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Designs for arms and devices by Stephen Gooden

This page shows some of the coats of arms or devices that were designed and engraved on copper by Stephen Gooden, shown below in chronological order.

A1: The British Council

Date: 1941

Plate size: 125 x 100 mm

Notes: In 1934 the British Council for Relations with Other Countries was established to promote British culture abroad, a name that was shortened to British Council in 1936. In 1940 it was granted a Royal Charter, and in 1941 gained a coat of arms and this bookplate.

Is there a penis sticking out of the groin of the lion on the right or am I imagining it?.

Image of bookplate

(Early state; click to enlarge)

Image of bookplate

(Final state; click to enlarge)

A2: Institution of Mechanical Engineers

Date: 1947

Plate size: 175 x 125 mm

Paper size: 278 x 298 mm

State: 1 of 2

Campbell Dodgson (1944): after 1944

Notes: This is the coat of arms of the Institution of Mechanical Engineers, granted in 1939. It shows: a horse chained to a globe, signifying controlled power dominating the world; a coronet around the horse’s neck, signifying a chartered body; Archimedes, to the left of the shield, symbolising science; Vulcan, to the right of the shield, symbolising craftsmanship; the callipers on the shield, signify the act of measurement and the accuracy of workmanship; and the word ‘Progress’ beneath the shield has been used by the Institution at different times since it was founded. It may have been designed for the History of the Institution, published in 1947 to mark its centenary.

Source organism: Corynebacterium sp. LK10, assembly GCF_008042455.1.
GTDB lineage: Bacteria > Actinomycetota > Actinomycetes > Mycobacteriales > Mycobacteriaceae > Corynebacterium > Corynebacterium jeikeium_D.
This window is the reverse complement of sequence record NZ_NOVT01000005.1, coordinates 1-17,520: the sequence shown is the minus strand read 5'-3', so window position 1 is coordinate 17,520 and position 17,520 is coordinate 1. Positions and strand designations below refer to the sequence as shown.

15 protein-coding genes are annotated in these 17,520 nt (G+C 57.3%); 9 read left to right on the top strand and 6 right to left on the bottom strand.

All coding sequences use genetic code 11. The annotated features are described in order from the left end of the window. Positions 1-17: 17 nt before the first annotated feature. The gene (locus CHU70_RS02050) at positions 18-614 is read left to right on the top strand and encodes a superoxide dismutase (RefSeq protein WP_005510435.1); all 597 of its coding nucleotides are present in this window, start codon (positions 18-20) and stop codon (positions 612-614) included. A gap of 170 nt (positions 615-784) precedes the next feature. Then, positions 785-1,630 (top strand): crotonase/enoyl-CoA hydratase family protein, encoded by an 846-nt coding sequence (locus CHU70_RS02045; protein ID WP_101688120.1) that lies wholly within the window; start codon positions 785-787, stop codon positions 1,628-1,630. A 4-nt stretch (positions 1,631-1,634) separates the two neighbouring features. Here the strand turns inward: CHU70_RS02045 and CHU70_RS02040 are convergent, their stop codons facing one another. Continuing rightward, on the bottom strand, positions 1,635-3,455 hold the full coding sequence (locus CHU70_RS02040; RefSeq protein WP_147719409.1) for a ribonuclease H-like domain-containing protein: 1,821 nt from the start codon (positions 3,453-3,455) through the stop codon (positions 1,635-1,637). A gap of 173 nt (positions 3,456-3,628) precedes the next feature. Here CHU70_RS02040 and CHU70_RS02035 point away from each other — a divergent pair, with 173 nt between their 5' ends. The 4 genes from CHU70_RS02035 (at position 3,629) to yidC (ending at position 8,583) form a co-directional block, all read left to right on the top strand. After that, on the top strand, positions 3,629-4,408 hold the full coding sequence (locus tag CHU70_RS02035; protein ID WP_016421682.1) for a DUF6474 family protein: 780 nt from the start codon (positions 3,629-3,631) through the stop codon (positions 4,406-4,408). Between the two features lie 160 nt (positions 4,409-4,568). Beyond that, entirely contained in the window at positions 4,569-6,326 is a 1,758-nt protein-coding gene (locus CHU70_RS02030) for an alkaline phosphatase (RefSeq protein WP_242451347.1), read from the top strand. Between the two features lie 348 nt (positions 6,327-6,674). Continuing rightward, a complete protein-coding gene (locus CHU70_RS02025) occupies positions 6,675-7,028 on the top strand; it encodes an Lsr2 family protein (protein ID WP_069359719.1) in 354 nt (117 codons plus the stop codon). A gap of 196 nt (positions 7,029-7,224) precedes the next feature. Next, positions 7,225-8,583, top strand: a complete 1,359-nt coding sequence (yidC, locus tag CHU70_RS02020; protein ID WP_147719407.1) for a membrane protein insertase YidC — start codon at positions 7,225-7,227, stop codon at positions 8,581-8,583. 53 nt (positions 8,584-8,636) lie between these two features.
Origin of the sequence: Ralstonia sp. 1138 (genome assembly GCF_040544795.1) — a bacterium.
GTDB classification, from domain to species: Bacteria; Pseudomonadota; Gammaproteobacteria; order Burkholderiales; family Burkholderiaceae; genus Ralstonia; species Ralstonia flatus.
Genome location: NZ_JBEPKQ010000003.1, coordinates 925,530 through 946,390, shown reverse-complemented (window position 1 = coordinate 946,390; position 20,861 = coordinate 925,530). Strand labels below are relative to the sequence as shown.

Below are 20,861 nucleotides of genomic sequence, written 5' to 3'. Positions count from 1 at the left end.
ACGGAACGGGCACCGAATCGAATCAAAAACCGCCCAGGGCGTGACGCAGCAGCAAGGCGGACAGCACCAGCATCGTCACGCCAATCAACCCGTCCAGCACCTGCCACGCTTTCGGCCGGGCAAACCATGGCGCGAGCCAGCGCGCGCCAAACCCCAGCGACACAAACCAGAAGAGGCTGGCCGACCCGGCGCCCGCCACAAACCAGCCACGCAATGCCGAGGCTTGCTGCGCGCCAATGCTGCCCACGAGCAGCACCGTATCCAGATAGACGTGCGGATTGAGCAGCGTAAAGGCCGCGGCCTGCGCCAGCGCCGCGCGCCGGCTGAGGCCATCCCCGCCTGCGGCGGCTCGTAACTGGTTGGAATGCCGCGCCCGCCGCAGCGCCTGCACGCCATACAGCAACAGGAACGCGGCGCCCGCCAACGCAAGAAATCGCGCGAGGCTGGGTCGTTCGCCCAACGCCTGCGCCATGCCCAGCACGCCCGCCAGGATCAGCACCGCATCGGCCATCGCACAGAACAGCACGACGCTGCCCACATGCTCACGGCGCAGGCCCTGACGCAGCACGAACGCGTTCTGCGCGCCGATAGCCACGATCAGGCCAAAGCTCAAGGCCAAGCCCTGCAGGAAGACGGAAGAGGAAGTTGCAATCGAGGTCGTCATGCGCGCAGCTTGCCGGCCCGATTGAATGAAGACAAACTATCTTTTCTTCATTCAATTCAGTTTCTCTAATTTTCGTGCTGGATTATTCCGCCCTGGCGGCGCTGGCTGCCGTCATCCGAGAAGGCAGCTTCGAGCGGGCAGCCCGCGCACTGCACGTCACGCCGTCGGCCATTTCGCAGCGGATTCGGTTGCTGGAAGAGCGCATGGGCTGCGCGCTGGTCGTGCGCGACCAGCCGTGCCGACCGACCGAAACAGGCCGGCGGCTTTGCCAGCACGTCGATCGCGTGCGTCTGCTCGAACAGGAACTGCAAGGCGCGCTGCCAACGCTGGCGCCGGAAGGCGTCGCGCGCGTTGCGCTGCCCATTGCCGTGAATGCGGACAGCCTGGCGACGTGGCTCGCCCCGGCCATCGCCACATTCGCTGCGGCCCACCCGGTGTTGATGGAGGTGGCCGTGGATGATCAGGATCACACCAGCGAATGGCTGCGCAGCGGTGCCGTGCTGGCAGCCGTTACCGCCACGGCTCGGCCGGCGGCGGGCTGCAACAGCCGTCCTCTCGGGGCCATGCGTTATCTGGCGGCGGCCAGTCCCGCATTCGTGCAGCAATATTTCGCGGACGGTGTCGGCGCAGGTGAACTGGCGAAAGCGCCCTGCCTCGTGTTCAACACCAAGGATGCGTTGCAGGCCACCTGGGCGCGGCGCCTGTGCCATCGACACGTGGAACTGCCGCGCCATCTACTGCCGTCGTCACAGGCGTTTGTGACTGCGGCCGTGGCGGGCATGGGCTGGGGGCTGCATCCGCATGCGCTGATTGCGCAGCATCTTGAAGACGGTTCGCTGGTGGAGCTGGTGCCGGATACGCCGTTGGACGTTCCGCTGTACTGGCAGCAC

This is the first state of the design. In the second state both feet of the horse are on the globe, presumably better to indicate controlled power.

The first state of this engraving was submitted by Gooden to the Royal Academy as his Diploma Work.

Image of bookplate

D9: The Griffin Club, Amersham

Date: 1947

Plate size: 120 x 75 mm

Paper size: 217 x 2145 mm

States: One

Campbell Dodgson (1944): after 1944

Notes: This was designed for a local mutual club in Amersham, the town where Stephen Gooden lived from about 1938. The Club had been founded on 4th April 1791, hence the numbers on the shield. The device was printed in the rule book of the club printed in about 1948.

Image of bookplate